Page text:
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Spooky House

Reviewed By David Cornelius
Posted 02/15/07 22:12:04

"Tricks and treats."
3 stars (Just Average)

“Spooky House” has the look and feel of a made-for-Disney Channel movie, and that’s not necessarily a bad thing. The film has the light, friendly charm of a sweet kiddie movie that has low ambitions and succeeds as a delightful, small-scale story.

Ben Kingsley stars as The Great Zamboni, a magician who retired over a decade ago when his wife disappeared during one of his shows. He now lives hidden away in a big mansion in a small town, and he still wears his trademark turban and fancy mustache, and he still keeps a jaguar as a pet. These actions have caused the kids of the neighborhood to refer to him as “Spooky Guy;” his mansion, therefore, is “Spooky House,” the kind of home that kids dare other kids to go to the front door and ring the bell, if you dare. The kids’ tales have grown over the years, to the point that as the movie begins, the kids are convinced that Zamboni is a 2,000-year-old vampire who feeds children to his lion. Oh, and there are ghosts in the Spooky House, and those ghosts are “spookier than the Spooky Guy!”

A handful of kids are forced to make their way into Spooky House to find a runaway pet goat (don’t ask), and while Zamboni manages to frighten most of them away (he just wants to be alone, after all), button-cute Max (Matt Weinberg) isn’t afraid. Instead, he’s fascinated by Zamboni’s collection of magic tricks.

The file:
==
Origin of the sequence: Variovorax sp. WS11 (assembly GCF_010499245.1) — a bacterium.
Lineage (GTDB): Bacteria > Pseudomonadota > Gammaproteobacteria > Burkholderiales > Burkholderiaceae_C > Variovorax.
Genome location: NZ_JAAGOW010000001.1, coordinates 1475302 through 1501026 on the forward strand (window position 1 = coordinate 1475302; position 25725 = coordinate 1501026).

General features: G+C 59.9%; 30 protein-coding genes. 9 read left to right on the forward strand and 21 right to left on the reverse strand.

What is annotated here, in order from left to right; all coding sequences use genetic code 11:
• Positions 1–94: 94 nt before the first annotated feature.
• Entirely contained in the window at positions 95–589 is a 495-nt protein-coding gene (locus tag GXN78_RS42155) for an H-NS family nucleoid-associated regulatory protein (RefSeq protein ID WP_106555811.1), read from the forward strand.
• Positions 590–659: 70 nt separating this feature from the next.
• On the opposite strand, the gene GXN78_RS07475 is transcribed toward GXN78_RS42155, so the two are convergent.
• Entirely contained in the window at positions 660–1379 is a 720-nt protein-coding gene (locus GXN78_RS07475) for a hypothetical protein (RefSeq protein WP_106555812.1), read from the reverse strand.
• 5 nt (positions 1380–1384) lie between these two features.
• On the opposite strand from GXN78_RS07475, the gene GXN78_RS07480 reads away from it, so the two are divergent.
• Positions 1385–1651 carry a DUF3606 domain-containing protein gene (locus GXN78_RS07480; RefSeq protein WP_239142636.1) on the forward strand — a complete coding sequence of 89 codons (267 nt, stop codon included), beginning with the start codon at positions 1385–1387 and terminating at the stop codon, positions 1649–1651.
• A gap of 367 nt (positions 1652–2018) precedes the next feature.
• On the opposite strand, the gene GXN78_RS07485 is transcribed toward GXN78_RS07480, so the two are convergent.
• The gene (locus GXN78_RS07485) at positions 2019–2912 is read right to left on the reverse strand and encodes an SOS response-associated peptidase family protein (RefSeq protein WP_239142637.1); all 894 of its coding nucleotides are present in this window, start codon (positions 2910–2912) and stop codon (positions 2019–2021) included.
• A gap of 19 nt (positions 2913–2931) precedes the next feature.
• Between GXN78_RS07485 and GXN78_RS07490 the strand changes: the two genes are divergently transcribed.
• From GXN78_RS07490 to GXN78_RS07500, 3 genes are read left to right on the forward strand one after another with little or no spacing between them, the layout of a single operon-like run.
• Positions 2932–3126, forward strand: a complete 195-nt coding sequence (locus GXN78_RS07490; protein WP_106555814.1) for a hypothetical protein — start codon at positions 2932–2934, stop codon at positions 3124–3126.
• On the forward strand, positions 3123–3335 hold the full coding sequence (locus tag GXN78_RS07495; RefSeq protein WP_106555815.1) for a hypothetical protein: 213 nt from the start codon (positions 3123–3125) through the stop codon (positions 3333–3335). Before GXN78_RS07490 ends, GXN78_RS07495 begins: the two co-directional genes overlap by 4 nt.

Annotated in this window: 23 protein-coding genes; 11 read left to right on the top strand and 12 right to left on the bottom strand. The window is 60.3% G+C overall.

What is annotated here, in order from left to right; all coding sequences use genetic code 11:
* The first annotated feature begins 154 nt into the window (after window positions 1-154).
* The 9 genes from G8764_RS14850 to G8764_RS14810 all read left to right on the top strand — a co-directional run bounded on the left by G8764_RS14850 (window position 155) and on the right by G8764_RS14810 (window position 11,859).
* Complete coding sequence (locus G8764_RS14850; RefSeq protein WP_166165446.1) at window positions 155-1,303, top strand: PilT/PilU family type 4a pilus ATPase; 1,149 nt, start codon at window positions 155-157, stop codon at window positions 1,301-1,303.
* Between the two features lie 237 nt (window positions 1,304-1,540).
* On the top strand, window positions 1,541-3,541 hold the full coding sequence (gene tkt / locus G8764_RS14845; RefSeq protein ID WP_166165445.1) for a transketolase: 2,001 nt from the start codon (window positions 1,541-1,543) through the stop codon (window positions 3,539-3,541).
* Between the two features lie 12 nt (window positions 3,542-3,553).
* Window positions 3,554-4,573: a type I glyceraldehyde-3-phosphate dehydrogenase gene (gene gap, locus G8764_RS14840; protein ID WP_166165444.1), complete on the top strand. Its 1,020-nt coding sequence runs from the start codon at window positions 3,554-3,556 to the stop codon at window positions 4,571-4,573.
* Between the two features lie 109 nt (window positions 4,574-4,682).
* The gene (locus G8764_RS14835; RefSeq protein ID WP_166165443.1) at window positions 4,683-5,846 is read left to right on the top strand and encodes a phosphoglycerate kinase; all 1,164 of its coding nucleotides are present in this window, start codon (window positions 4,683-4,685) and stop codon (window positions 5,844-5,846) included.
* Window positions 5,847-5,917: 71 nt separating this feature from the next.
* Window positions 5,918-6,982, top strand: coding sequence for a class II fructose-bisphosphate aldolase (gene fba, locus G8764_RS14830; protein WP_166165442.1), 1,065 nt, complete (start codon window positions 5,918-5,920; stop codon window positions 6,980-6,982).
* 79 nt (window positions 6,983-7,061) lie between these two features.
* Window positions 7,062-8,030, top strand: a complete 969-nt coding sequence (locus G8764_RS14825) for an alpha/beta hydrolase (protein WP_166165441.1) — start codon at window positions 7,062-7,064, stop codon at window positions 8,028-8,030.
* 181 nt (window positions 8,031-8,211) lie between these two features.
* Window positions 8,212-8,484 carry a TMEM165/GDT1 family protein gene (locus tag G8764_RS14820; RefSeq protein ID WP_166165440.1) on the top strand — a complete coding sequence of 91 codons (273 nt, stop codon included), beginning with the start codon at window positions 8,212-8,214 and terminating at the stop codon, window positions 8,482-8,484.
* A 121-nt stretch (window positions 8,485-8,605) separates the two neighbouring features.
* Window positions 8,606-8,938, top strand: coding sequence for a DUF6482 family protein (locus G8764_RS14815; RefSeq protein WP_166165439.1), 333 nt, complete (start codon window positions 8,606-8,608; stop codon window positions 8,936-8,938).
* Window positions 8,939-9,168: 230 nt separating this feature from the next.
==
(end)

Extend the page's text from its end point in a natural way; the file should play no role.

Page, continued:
Despite some initial reluctance on Zamboni’s part, the two become good friends, with Zamboni teaching Max a few magic tricks and generally becoming a father figure. Max needs one, you see, as he’s about to be shipped off to the local orphanage. The plot device sounds like a cheap set-up to mawkishness, but somehow, it doesn’t ruin the film that much; the friendship between the two has a sweetness to it that makes the film very easy to like despite its predictable flaws. (Plus, Kingsley puts his all into the role despite the movie’s low ambitions, and the result is a surprisingly complex character that’s far more interesting than you often find in kiddie fare.)

The plot’s filled out with some nonsense about a local crime boss (Mercedes Ruhl) and her trio of incompetent teenage punks who keep picking on Max and his friends. This stuff’ll amuse the kids and give parents a few minutes for a bathroom break.

No, “Spooky House” isn’t the brightest movie in the box, and yes, it’s filled with cornball sentiment and predictable plot turns. But that’s OK. “Spooky House” is incredibly likable, a consistently delightful Halloween treat that’ll make kids smile and maybe even get a few grins out of the grown-ups as well. It’s sweet, magical fluff.

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